Page: 304
View: 4347
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This study of police-citizen interaction in the United States is directed toward an understanding and existence of a more civil society. Research is derived from the observations of thirty-six persons who rode with the police in select cities for eight hour tours of duty. Data is included on arrest, police routine, conduct, and discretion. Situations are investigated in which policemen break laws and how such actions relate to the subculture of an individual neighborhood or beat. The author presents his view that the morality of the public and the morality of the police are intimately related, and that one cannot be expected to improve unless the other does.

Indefensible

One Lawyer's Journey Into the Inferno of American Justice
Author: David Feige
Publisher: Little Brown & Company
ISBN: 9780316156233
Category: Biography & Autobiography
Page: 276
View: 1630
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With verve and insider know-how, a young lawyer reveals his outrageous and heartbreaking long day's journey into night court.

How Do Judges Decide?

The Search for Fairness and Justice in Punishment
Author: Cassia Spohn
Publisher: SAGE
ISBN: 1412961041
Category: Law
Page: 357
View: 2004
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How are sentences for Federal, State, and Local crimes determined in the United States? Is this process fairly and justly applied to all concerned? How have reforms affected the process over the last 25 years? This text for advanced undergraduate students in criminal justice programs seeks to answer these questions.

Ordinary Injustice

How America Holds Court
Author: Amy Bach
Publisher: Metropolitan Books
ISBN: 9781429984270
Category: Political Science
Page: 320
View: 9954
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"A groundbreaking book . . . revealing the systemic, everyday problems in our courts that must be addressed if justice is truly to be served."—Doris Kearns Goodwin Attorney and journalist Amy Bach spent eight years investigating the widespread courtroom failures that each day upend lives across America. What she found was an assembly-line approach to justice: a system that rewards mediocre advocacy, bypasses due process, and shortchanges both defendants and victims to keep the court calendar moving. Here is the public defender who pleads most of his clients guilty with scant knowledge about their circumstances; the judge who sets outrageous bail for negligible crimes; the prosecutor who habitually declines to pursue significant cases; the court that works together to achieve a wrongful conviction. Going beyond the usual explanations of bad apples and meager funding, Ordinary Injustice reveals a clubby legal culture of compromise, and shows the tragic consequences that result when communities mistake the rules that lawyers play by for the rule of law. It is time, Bach argues, to institute a new method of checks and balances that will make injustice visible—the first and necessary step to reform.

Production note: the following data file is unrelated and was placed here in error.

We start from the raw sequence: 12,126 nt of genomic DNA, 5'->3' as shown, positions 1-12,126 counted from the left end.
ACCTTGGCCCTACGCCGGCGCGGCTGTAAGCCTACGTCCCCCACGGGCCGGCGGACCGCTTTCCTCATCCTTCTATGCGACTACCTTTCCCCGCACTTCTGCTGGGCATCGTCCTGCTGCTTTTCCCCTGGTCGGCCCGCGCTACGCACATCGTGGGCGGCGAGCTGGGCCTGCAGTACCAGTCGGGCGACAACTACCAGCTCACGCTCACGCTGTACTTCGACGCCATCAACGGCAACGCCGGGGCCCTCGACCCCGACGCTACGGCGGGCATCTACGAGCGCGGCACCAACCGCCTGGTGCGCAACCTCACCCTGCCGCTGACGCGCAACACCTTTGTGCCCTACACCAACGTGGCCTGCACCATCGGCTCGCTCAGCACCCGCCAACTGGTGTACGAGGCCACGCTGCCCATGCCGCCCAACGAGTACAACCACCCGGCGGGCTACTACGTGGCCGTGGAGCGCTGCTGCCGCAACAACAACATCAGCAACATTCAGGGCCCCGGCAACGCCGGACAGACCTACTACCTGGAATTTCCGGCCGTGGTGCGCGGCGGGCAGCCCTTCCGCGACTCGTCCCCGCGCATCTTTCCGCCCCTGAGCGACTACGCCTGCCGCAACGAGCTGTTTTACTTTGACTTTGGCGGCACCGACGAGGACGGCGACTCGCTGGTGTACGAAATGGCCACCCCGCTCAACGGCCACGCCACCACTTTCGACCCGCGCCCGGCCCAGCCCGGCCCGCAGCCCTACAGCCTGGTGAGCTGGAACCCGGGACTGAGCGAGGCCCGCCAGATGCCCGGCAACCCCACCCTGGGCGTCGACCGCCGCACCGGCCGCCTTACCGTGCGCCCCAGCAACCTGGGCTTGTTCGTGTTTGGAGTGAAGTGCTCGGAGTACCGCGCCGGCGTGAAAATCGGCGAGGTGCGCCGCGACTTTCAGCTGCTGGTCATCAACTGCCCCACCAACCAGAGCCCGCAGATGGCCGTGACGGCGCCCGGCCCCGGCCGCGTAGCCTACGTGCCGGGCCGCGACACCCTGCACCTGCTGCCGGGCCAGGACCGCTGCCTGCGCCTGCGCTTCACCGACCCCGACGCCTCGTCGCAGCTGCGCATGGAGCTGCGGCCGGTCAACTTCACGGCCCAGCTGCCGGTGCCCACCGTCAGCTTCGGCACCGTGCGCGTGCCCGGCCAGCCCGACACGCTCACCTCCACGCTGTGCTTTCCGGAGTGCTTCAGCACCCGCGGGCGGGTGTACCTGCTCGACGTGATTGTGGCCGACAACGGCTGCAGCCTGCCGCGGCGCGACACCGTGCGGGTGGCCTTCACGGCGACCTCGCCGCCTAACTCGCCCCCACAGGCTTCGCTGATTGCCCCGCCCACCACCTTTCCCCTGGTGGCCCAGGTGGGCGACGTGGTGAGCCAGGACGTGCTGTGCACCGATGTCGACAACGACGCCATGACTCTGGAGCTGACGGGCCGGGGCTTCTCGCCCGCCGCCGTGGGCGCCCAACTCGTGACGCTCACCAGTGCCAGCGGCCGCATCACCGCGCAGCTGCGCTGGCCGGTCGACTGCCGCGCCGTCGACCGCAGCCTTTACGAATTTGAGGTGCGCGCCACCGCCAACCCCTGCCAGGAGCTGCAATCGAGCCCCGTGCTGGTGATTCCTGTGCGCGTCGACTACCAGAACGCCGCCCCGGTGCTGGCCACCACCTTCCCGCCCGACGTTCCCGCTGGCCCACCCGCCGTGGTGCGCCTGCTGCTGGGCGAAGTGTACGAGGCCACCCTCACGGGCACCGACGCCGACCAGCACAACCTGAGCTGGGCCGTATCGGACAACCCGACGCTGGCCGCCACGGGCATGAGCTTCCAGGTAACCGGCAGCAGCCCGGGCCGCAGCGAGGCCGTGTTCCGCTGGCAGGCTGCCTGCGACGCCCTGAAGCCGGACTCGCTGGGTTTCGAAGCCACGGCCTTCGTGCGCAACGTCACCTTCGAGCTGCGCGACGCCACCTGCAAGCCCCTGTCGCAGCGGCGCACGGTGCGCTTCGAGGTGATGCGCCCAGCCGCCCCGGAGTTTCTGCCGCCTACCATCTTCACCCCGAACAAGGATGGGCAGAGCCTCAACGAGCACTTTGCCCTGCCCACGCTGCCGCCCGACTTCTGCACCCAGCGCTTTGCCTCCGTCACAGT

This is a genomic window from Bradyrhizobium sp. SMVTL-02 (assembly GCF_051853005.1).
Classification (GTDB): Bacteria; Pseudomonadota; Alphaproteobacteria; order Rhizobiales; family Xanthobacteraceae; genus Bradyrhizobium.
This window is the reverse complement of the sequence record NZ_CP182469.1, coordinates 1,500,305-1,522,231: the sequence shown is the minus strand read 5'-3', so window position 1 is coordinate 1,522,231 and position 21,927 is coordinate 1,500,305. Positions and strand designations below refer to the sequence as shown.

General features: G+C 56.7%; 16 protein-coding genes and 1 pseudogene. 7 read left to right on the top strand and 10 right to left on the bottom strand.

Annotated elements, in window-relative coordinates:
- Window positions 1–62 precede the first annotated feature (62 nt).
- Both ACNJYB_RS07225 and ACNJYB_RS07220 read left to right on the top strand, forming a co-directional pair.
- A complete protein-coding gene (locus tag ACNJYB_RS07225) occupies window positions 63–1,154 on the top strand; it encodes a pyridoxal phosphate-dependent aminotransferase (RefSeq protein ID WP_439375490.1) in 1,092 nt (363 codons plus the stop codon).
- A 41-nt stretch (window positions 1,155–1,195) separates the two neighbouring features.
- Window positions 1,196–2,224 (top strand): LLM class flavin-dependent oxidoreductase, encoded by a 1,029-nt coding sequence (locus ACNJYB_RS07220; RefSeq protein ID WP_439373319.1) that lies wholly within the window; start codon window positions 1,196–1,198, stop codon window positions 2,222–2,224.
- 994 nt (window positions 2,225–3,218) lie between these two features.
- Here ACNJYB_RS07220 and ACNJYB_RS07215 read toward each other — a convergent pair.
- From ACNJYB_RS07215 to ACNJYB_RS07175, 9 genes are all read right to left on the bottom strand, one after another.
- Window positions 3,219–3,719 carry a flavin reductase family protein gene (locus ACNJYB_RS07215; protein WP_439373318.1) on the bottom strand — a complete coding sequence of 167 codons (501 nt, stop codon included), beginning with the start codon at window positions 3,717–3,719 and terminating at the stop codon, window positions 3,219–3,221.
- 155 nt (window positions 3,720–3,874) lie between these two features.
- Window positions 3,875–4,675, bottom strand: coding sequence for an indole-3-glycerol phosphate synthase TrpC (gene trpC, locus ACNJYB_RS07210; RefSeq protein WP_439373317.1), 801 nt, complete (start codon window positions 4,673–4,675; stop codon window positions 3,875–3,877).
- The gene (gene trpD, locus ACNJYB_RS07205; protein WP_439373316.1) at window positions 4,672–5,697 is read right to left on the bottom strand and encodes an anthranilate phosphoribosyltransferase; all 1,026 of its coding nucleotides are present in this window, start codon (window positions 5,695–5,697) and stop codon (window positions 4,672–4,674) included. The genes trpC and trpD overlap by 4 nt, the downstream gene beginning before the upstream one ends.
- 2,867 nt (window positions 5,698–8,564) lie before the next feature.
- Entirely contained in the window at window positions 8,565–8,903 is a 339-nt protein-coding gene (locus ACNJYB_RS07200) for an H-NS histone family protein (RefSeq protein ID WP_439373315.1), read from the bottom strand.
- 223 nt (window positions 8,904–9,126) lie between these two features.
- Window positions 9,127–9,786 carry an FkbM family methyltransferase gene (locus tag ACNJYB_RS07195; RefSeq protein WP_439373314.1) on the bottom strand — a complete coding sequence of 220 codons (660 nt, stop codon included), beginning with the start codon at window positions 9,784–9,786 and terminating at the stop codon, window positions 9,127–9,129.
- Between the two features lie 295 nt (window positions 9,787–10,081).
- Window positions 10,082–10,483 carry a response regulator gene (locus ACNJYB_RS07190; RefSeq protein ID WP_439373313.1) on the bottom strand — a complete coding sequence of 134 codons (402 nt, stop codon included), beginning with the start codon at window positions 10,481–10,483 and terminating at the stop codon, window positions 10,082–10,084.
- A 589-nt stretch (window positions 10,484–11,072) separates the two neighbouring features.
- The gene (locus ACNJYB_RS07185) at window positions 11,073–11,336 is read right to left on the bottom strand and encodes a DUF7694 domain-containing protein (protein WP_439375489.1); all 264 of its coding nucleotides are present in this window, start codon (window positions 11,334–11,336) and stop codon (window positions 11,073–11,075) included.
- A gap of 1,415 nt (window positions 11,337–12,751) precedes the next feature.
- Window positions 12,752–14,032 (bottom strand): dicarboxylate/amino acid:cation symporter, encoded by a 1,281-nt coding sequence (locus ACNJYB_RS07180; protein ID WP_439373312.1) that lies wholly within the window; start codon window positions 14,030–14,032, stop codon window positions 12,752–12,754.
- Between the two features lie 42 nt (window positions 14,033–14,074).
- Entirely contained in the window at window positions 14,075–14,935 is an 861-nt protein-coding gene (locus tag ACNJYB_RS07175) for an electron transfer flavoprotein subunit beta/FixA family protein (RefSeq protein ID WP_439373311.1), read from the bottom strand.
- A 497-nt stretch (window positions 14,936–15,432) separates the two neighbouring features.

Mistrial

An Inside Look at How the Criminal Justice System Works...and Sometimes Doesn't
Author: Mark Geragos,Pat Harris
Publisher: Penguin
ISBN: 1101595019
Category: Biography & Autobiography
Page: 304
View: 9165
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A searing and entertaining manifesto on the ills of the criminal justice system from two of America’s most prominent defense attorneys. From the rise of the Internet and the 24-hour news cycle to the television ratings bonanza of the O.J. Simpson trial, a perfect storm of media coverage has given the public an unprecedented look inside the courtroom, kicking off popular courtroom shows and TV legal commentary that further illuminate how the criminal justice system operates. Or has it? In Mistrial, Mark Geragos and Pat Harris debunk the myths of judges as Solomon-like figures, jurors as impartial arbiters of the truth, and prosecutors as super-ethical heroes. Mistrial draws the curtain on the court’s ugly realities—from stealth jurors who secretly swing for a conviction, to cops who regularly lie on the witness stand, to defense attorneys terrified of going to trial. Ultimately, the authors question whether a justice system model drawn up two centuries ago before blogs and television is still viable today. In the aftermath of recent high-profile cases, the flaws in America’s justice system are more glaring than ever. Geragos and Harris are legal experts and prominent criminal defense attorneys who have worked on everything from celebrity media-circuses—having represented clients like Michael Jackson, Winona Ryder, Scott Peterson, Chris Brown, Susan MacDougal, and Gary Condit—to equally compelling cases defending individuals desperate to avoid the spotlight. Shining unprecedented light on what really goes on in the courtroom, Mistrial is an enjoyable, fun look at a system that rarely lets you see behind the scenes.

Locked In

The True Causes of Mass Incarceration—and How to Achieve Real Reform
Author: John Pfaff
Publisher: Basic Books
ISBN: 0465096921
Category: Social Science
Page: 272
View: 6969